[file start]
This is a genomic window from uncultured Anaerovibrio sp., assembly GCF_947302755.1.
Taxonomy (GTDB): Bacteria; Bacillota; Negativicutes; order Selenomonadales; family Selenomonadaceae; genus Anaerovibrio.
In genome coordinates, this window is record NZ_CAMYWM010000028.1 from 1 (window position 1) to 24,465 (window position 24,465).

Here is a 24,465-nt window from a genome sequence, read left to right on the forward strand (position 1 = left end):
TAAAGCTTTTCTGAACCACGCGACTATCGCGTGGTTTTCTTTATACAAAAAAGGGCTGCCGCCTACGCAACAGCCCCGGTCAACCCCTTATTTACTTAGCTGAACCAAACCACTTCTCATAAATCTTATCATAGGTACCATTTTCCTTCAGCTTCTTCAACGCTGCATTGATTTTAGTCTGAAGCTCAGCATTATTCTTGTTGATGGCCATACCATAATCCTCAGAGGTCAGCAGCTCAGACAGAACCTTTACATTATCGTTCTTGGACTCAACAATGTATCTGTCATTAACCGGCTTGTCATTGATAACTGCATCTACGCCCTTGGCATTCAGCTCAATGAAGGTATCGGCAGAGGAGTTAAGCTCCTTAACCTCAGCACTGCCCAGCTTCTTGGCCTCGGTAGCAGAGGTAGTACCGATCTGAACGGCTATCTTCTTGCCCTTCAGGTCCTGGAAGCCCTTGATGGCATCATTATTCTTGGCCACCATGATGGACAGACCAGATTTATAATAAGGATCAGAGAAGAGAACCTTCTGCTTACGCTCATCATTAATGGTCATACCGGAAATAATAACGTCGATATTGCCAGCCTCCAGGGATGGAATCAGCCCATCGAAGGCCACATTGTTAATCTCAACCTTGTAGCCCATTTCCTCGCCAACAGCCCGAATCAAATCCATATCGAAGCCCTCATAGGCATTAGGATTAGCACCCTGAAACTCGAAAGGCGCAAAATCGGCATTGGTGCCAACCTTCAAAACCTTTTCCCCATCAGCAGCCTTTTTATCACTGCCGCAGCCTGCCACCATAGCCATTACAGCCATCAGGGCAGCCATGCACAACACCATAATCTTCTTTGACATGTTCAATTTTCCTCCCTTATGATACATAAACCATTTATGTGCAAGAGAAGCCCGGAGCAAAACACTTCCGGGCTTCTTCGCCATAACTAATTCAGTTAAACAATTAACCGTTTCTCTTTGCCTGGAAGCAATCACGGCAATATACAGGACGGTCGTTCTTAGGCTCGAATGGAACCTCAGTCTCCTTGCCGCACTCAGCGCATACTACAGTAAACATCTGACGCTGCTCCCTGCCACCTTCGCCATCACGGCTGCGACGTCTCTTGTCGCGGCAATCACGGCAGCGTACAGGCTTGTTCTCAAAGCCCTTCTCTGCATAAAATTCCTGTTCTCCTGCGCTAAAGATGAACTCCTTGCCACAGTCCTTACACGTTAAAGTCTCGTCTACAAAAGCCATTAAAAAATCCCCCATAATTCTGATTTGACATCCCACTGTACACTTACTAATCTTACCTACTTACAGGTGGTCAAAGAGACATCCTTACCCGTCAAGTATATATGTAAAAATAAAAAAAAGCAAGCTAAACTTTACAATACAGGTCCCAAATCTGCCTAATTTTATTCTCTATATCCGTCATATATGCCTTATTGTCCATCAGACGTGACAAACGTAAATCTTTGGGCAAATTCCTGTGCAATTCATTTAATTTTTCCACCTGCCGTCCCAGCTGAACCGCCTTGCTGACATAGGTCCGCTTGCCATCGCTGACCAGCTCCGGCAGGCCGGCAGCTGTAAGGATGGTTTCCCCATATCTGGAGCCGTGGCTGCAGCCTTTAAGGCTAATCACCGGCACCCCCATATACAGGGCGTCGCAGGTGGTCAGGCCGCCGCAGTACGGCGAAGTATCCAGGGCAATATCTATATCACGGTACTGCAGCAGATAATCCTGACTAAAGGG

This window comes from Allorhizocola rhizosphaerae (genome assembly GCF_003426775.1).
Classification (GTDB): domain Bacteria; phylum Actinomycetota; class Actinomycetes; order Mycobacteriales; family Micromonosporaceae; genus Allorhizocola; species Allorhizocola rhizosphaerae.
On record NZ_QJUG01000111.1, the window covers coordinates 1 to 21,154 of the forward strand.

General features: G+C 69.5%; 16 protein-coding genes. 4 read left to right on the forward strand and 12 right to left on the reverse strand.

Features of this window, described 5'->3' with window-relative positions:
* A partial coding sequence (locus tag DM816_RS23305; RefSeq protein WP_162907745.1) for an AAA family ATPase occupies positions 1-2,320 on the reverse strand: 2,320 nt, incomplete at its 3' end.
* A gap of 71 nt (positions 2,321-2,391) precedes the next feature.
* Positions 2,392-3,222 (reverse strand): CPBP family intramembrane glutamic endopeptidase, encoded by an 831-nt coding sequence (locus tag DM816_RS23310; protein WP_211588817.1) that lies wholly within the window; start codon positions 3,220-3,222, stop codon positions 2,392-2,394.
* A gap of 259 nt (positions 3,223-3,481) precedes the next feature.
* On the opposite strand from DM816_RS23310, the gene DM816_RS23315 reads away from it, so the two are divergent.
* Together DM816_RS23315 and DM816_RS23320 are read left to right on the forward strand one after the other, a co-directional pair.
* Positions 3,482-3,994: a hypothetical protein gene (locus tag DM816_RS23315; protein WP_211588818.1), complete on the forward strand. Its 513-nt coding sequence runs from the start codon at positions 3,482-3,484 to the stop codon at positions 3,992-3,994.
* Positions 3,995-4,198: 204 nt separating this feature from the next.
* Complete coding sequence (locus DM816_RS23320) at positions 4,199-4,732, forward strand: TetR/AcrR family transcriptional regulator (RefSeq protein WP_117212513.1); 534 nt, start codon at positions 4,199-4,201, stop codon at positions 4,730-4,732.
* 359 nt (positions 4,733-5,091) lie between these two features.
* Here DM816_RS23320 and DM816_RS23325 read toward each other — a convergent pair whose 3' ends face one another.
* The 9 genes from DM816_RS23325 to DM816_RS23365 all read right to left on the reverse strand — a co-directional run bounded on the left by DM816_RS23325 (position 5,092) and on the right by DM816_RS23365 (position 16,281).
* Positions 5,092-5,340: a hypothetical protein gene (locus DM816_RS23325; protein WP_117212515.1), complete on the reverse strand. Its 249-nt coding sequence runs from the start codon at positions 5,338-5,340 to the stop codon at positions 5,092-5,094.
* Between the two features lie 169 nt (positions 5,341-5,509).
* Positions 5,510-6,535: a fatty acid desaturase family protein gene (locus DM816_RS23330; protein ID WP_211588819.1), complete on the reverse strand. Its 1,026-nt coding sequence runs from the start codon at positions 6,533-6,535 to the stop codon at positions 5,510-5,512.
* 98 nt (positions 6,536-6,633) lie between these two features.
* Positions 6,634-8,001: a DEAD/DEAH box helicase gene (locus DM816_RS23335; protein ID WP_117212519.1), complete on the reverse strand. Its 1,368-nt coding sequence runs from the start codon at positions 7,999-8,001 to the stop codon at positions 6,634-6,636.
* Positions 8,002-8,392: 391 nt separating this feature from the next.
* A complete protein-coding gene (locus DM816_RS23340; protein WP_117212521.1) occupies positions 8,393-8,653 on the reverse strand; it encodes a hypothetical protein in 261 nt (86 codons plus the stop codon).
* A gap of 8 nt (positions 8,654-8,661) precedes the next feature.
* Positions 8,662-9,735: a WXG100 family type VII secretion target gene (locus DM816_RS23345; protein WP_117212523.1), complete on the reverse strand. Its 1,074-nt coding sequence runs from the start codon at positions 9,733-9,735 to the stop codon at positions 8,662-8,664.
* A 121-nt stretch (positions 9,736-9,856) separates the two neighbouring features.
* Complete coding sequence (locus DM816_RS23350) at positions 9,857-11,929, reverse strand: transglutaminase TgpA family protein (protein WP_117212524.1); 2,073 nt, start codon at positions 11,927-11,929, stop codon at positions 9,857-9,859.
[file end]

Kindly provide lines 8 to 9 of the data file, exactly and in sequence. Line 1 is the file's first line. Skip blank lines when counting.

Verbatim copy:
On record NZ_QJUG01000111.1, the window covers coordinates 1 to 21,154 of the forward strand.

General features: G+C 69.5%; 16 protein-coding genes. 4 read left to right on the forward strand and 12 right to left on the reverse strand.